Nine current and former Tesla employees revealed that the vast majority of Tesla�s Model S and Model X vehicles require fixes after leaving the assembly line.
Citing Tesla�s internal tracking system, the same people said to Reuters that quality checks routinely revealed defects in more than 90 percent of Model S and Model X vehicles inspected following assembly.
Tesla responded to the report by saying that their �quality control process is unusually rigorous, designed to flag and correct the tiniest imperfections� but denied to provide any post-assembly defect rates.
Sorting the quality before initial assembly is crucial for automakers, because repairs don�t only cost money but time as well. In comparison, less than 10 percent of the cars Toyota makes have to undergo post-manufacturing fixes.
A former Tesla supervisor said that �so much goes into rework after the car is done ... that�s where their money is being spent�. Tesla claims that most of their post-manufacturing defects are minor and resolved in minutes.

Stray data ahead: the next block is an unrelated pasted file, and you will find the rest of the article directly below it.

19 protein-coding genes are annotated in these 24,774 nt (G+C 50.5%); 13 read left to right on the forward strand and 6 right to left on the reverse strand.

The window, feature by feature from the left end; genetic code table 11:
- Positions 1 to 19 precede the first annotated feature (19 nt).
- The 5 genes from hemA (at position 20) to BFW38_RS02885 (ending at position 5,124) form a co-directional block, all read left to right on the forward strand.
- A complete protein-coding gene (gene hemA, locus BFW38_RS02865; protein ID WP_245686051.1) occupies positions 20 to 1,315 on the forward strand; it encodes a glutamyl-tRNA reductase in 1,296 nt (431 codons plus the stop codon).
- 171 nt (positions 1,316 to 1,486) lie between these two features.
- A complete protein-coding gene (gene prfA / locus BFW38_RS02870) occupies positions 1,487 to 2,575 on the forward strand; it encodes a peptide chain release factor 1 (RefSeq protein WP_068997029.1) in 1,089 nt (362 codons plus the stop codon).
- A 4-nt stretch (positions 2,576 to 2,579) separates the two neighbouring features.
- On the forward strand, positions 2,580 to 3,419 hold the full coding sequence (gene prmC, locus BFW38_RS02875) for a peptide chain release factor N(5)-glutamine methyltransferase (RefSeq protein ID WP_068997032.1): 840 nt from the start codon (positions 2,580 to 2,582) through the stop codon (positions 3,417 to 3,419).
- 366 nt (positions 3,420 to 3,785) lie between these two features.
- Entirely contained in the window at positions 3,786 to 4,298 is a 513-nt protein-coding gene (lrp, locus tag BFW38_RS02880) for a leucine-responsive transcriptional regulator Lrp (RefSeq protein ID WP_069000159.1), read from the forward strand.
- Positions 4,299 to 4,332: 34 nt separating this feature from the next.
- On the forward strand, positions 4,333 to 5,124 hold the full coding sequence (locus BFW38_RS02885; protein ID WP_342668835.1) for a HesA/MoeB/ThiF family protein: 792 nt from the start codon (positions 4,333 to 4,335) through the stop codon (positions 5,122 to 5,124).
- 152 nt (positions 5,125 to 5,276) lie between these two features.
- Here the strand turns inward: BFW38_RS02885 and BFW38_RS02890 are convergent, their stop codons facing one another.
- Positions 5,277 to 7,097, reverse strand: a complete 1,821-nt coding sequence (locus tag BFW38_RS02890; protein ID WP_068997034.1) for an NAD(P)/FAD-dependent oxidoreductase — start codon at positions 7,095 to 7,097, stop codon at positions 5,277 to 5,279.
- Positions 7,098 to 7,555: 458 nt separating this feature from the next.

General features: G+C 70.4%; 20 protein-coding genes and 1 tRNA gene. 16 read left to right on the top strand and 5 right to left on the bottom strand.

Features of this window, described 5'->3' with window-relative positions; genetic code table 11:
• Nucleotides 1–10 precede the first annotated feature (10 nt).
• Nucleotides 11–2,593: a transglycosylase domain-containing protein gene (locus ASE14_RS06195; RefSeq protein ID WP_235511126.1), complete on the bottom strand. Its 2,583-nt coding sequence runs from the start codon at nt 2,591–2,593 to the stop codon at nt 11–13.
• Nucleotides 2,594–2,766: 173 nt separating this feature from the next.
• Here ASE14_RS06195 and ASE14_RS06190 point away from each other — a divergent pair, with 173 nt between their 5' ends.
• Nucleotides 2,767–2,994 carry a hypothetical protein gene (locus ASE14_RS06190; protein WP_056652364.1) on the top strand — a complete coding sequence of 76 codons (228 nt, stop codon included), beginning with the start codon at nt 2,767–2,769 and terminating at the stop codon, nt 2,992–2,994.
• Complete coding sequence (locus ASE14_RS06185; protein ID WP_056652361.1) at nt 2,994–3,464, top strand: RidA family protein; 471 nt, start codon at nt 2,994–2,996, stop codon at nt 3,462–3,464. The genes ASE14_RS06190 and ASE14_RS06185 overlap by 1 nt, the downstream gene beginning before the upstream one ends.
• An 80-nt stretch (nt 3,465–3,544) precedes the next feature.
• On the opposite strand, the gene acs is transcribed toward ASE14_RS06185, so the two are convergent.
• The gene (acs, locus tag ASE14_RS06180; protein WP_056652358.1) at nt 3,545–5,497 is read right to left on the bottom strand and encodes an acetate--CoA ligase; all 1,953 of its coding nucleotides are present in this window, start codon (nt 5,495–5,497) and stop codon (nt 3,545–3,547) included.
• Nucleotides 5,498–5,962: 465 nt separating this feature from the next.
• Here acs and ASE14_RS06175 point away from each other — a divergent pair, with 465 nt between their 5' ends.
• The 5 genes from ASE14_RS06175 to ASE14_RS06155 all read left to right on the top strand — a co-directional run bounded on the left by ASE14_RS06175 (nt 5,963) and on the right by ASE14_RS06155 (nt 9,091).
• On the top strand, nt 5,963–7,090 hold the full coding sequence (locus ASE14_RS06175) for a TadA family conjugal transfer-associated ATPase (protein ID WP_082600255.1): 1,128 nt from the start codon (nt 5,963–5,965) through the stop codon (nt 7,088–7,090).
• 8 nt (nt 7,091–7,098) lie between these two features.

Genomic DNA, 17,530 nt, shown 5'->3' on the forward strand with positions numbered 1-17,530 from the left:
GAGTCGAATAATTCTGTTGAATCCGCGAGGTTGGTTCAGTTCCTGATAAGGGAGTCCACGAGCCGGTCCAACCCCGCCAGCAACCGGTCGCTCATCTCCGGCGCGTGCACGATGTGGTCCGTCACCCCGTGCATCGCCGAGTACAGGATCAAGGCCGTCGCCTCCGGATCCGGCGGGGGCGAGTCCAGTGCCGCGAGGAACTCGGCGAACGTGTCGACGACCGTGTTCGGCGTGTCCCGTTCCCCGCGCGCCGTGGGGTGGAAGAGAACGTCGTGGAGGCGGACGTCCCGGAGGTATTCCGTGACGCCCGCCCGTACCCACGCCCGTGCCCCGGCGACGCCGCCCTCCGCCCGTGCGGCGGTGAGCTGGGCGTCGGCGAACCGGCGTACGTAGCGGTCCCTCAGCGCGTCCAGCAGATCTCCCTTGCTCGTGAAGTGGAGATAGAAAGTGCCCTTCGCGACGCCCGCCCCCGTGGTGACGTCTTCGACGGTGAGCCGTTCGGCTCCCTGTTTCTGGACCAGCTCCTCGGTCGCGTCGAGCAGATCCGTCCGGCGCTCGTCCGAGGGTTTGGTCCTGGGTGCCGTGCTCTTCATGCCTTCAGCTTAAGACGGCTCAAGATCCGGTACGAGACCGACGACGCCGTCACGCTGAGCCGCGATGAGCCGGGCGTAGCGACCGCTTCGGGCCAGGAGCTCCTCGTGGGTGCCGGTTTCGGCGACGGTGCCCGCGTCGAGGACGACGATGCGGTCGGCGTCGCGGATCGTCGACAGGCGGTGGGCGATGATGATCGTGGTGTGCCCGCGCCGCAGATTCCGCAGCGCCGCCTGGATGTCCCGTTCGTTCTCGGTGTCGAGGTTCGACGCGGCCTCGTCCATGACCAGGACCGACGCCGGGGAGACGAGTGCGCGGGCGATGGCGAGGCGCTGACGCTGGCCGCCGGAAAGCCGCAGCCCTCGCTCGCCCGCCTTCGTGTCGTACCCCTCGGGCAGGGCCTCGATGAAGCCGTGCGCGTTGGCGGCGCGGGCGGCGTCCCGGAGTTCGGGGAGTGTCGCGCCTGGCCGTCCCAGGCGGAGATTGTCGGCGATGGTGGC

These issues are normal with any new car but the persistent defects with the established Model S and Model X paint the picture of a company �still struggling to master basic manufacturing�, the workers said.
Cars requiring fixing are known as �kickbacks� within Tesla and their issue ranges from minor things like dents and scratches to more complicated like malfunctioning seats. Defects included �doors not closing, material trim, missing parts, all kinds of stuff. Loose objects, water leaks, you name it,� another former supervisor said. �We�ve been building a Model S since 2012. How do we still have water leaks?�
The most serious cases however are headed to one of Tesla�s outdoor parking lots to await repair. The workers said that the backlog on the lots, known internally as the �yard�, has exceeded 2,000 vehicles at times. When asked about it, Tesla denied that such �repair lots� exist.